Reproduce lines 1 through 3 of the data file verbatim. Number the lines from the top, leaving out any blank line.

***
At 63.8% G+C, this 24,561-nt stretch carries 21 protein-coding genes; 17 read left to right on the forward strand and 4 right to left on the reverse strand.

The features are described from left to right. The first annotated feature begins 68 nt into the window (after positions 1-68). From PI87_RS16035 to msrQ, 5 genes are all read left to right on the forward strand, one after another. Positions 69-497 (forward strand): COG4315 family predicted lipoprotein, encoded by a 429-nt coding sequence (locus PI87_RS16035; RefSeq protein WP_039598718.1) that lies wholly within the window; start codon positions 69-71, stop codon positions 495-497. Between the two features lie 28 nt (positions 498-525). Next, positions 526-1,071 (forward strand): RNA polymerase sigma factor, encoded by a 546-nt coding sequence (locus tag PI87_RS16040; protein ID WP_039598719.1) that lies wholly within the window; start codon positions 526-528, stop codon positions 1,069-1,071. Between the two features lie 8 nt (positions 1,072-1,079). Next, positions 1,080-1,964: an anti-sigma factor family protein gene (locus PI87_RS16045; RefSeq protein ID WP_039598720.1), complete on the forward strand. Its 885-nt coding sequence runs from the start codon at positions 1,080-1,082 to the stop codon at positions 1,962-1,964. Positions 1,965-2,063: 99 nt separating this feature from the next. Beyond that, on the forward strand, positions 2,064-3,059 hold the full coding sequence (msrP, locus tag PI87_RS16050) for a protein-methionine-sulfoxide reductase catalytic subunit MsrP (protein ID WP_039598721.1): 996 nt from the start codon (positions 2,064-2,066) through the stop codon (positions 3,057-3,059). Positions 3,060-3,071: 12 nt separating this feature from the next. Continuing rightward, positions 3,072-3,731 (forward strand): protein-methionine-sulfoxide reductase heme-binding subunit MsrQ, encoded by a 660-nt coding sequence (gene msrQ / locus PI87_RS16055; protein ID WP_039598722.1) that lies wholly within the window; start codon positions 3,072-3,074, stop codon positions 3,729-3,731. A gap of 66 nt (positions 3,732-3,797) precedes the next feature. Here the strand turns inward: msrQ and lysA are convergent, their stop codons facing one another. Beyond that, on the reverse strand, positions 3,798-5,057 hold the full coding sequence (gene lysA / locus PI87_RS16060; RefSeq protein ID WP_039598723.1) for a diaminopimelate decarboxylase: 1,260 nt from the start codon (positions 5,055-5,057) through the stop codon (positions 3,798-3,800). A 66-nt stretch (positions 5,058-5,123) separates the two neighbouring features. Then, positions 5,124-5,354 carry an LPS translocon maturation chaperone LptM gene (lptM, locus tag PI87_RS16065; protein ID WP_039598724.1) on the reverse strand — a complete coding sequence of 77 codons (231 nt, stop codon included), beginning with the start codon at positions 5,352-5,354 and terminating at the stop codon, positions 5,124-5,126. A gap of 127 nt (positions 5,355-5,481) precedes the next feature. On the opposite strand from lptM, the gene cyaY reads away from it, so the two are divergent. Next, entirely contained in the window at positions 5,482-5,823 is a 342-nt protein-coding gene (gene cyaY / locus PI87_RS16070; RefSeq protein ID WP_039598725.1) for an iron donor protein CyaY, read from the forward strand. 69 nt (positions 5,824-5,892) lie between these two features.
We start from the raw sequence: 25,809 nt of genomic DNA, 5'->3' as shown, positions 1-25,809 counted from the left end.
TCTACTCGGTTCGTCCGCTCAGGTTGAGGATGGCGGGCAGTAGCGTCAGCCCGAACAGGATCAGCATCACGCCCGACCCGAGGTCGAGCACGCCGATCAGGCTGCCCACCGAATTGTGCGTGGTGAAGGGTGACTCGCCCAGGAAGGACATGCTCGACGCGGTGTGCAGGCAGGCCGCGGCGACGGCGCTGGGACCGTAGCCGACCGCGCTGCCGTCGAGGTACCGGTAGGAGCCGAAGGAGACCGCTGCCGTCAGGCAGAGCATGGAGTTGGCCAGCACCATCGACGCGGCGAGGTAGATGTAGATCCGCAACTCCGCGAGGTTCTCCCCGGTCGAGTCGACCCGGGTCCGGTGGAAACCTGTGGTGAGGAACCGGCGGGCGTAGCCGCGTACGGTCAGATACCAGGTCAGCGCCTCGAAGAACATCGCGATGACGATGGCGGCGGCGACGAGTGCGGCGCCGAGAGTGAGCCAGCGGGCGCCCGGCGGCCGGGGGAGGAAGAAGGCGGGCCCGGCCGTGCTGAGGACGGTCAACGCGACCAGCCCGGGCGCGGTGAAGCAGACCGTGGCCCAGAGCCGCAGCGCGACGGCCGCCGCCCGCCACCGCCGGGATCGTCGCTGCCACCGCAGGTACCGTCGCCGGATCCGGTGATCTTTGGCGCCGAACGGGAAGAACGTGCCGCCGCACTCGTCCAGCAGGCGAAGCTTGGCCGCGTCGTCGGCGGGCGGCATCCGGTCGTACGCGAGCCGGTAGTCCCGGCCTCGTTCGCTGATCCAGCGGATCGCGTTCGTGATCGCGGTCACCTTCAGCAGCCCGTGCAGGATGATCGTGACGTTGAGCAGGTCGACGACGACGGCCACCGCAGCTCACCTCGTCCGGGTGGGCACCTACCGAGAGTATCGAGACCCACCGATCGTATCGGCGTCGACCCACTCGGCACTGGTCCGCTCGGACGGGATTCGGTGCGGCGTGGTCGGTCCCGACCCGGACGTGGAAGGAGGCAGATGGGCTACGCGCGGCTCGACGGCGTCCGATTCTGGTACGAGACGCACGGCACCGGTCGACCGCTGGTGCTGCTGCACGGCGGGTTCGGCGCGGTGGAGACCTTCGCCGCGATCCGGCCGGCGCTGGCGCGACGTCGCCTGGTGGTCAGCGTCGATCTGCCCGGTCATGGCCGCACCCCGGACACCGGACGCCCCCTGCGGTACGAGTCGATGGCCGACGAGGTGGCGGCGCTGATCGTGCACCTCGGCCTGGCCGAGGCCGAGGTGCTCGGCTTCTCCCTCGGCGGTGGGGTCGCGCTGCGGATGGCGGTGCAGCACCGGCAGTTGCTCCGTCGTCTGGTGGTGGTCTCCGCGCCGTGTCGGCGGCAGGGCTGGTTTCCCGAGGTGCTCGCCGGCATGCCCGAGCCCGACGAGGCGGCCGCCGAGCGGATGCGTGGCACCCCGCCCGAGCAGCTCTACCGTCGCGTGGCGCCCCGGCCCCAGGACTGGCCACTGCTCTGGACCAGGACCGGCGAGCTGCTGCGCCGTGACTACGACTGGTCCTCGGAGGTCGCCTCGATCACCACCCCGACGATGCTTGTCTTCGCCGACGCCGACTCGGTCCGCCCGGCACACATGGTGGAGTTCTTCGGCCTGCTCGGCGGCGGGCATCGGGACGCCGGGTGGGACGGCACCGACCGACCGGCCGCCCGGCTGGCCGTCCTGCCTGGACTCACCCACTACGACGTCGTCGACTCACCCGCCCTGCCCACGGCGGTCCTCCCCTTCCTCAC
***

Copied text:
At 63.8% G+C, this 24,561-nt stretch carries 21 protein-coding genes; 17 read left to right on the forward strand and 4 right to left on the reverse strand.

The features are described from left to right. The first annotated feature begins 68 nt into the window (after positions 1-68). From PI87_RS16035 to msrQ, 5 genes are all read left to right on the forward strand, one after another. Positions 69-497 (forward strand): COG4315 family predicted lipoprotein, encoded by a 429-nt coding sequence (locus PI87_RS16035; RefSeq protein WP_039598718.1) that lies wholly within the window; start codon positions 69-71, stop codon positions 495-497. Between the two features lie 28 nt (positions 498-525). Next, positions 526-1,071 (forward strand): RNA polymerase sigma factor, encoded by a 546-nt coding sequence (locus tag PI87_RS16040; protein ID WP_039598719.1) that lies wholly within the window; start codon positions 526-528, stop codon positions 1,069-1,071. Between the two features lie 8 nt (positions 1,072-1,079). Next, positions 1,080-1,964: an anti-sigma factor family protein gene (locus PI87_RS16045; RefSeq protein ID WP_039598720.1), complete on the forward strand. Its 885-nt coding sequence runs from the start codon at positions 1,080-1,082 to the stop codon at positions 1,962-1,964. Positions 1,965-2,063: 99 nt separating this feature from the next. Beyond that, on the forward strand, positions 2,064-3,059 hold the full coding sequence (msrP, locus tag PI87_RS16050) for a protein-methionine-sulfoxide reductase catalytic subunit MsrP (protein ID WP_039598721.1): 996 nt from the start codon (positions 2,064-2,066) through the stop codon (positions 3,057-3,059). Positions 3,060-3,071: 12 nt separating this feature from the next. Continuing rightward, positions 3,072-3,731 (forward strand): protein-methionine-sulfoxide reductase heme-binding subunit MsrQ, encoded by a 660-nt coding sequence (gene msrQ / locus PI87_RS16055; protein ID WP_039598722.1) that lies wholly within the window; start codon positions 3,072-3,074, stop codon positions 3,729-3,731. A gap of 66 nt (positions 3,732-3,797) precedes the next feature. Here the strand turns inward: msrQ and lysA are convergent, their stop codons facing one another. Beyond that, on the reverse strand, positions 3,798-5,057 hold the full coding sequence (gene lysA / locus PI87_RS16060; RefSeq protein ID WP_039598723.1) for a diaminopimelate decarboxylase: 1,260 nt from the start codon (positions 5,055-5,057) through the stop codon (positions 3,798-3,800). A 66-nt stretch (positions 5,058-5,123) separates the two neighbouring features. Then, positions 5,124-5,354 carry an LPS translocon maturation chaperone LptM gene (lptM, locus tag PI87_RS16065; protein ID WP_039598724.1) on the reverse strand — a complete coding sequence of 77 codons (231 nt, stop codon included), beginning with the start codon at positions 5,352-5,354 and terminating at the stop codon, positions 5,124-5,126. A gap of 127 nt (positions 5,355-5,481) precedes the next feature. On the opposite strand from lptM, the gene cyaY reads away from it, so the two are divergent. Next, entirely contained in the window at positions 5,482-5,823 is a 342-nt protein-coding gene (gene cyaY / locus PI87_RS16070; RefSeq protein ID WP_039598725.1) for an iron donor protein CyaY, read from the forward strand. 69 nt (positions 5,824-5,892) lie between these two features.
We start from the raw sequence: 25,809 nt of genomic DNA, 5'->3' as shown, positions 1-25,809 counted from the left end.